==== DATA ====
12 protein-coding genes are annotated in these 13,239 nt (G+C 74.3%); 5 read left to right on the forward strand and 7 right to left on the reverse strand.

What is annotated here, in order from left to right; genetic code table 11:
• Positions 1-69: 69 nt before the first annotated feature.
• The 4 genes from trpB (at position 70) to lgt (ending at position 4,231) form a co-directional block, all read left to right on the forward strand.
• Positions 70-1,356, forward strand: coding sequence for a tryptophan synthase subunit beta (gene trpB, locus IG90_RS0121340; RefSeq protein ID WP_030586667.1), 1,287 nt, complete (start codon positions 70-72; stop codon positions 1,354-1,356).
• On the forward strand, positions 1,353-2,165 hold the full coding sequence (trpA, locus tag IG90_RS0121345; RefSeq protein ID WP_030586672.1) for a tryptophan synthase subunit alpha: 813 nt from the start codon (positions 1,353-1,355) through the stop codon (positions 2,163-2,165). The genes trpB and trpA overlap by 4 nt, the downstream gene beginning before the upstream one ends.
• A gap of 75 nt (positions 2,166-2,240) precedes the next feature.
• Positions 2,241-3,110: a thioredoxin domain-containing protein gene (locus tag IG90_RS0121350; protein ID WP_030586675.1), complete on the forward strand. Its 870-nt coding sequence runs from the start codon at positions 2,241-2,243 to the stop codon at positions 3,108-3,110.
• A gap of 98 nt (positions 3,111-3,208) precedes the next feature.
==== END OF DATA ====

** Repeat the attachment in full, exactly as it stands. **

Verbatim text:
12 protein-coding genes are annotated in these 13,239 nt (G+C 74.3%); 5 read left to right on the forward strand and 7 right to left on the reverse strand.

What is annotated here, in order from left to right; genetic code table 11:
• Positions 1-69: 69 nt before the first annotated feature.
• The 4 genes from trpB (at position 70) to lgt (ending at position 4,231) form a co-directional block, all read left to right on the forward strand.
• Positions 70-1,356, forward strand: coding sequence for a tryptophan synthase subunit beta (gene trpB, locus IG90_RS0121340; RefSeq protein ID WP_030586667.1), 1,287 nt, complete (start codon positions 70-72; stop codon positions 1,354-1,356).
• On the forward strand, positions 1,353-2,165 hold the full coding sequence (trpA, locus tag IG90_RS0121345; RefSeq protein ID WP_030586672.1) for a tryptophan synthase subunit alpha: 813 nt from the start codon (positions 1,353-1,355) through the stop codon (positions 2,163-2,165). The genes trpB and trpA overlap by 4 nt, the downstream gene beginning before the upstream one ends.
• A gap of 75 nt (positions 2,166-2,240) precedes the next feature.
• Positions 2,241-3,110: a thioredoxin domain-containing protein gene (locus tag IG90_RS0121350; protein ID WP_030586675.1), complete on the forward strand. Its 870-nt coding sequence runs from the start codon at positions 2,241-2,243 to the stop codon at positions 3,108-3,110.
• A gap of 98 nt (positions 3,111-3,208) precedes the next feature.